Tipperary Contractors Fear Agricultural Vehicle Rules

Tipperary Farm Contractors Meeting

Tipperary Farming Contractors have expressed grave concerns regarding new regulations governing the use of agricultural and works vehicles on public roads and feel that these new laws will seriously effect their future incomes.

Details of the Department of Transport and Road Safety Authority‘s new proposals are due to be announced later this week. Contractors understandably now express concerns that these new measures will exclude them from non-agricultural work contracts.

It is understood that a speed limit of just 40kph will be also be introduced for tractors on public roads, with the minimum age for tractor drivers to be increased, while permits will to be introduced for contractors who use farm vehicles that run on rebated fuel for non-agricultural work.

Tom Murphy, director of the Professional Agricultural Contractors (PAC) of Ireland claims:

The proposed legislation will do serious damage to contractor incomes and the cost of permits, which would allow agricultural contractors to use farm machinery on non-agricultural jobs, such as construction, is likely to be prohibitive. Contractors will go to the wall because of this. There are very few contractors who survive exclusively on farm work. New speed limit will effectively ban tractors from motorways, while the cost of new permits could exclude many contractors from tendering for work with local councils.The proposals, as they are currently framed, deemed the transport of harvested willow as haulage rather than an element of the contractor’s core business. Consequently, contractors will need permits to run their vehicles on rebated fuel if they get involved in this activity.”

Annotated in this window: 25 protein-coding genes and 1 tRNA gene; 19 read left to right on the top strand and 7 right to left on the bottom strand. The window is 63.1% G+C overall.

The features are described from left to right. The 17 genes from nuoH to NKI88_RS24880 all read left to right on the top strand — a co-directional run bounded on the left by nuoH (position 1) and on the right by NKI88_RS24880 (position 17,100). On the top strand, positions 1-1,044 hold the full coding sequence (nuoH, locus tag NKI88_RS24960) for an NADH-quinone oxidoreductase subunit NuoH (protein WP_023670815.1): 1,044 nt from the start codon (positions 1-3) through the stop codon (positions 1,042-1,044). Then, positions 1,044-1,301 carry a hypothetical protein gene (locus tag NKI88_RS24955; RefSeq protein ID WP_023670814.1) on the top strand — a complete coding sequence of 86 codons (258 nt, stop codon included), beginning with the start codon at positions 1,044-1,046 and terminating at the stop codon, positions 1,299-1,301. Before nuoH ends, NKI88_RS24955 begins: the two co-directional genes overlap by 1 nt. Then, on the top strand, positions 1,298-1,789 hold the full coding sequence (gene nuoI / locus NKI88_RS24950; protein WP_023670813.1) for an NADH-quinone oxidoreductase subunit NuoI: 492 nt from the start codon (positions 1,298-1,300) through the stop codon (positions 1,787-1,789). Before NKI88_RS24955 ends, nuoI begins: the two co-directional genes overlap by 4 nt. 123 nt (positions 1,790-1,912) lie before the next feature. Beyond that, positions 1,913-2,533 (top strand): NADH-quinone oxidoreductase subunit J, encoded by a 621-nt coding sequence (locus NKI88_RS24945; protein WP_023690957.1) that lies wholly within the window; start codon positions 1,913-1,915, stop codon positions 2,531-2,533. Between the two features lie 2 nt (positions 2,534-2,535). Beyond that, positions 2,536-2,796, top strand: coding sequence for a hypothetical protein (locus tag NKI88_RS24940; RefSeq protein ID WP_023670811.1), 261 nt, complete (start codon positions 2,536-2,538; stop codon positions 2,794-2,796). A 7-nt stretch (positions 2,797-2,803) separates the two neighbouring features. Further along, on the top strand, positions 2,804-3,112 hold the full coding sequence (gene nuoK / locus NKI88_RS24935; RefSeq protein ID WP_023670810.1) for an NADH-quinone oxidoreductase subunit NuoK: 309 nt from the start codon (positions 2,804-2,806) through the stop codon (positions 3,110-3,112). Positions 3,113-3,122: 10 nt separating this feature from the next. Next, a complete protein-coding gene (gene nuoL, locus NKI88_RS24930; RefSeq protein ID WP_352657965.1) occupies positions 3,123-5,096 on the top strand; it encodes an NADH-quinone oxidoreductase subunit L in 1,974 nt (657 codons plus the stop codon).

The PAC will hold a meeting this week on Thursday at 8pm in the Horse and Jockey, Thurles, Co Tipperary to advise contractors on these new proposed measures.

Farm contractors incomes have already been hit this past year, with the repossession and resale of farm and plant machinery by finance companies, having had serious consequences for established and registered agricultural contractors, with cheap tractors and machinery, bought at repossession sales, enabling new entrants to undercut established operators. Claims that new silage outfits have started up, as a result, which are not registered for tax and who are operating, charging significantly less as a consequence, would appear to be well founded.


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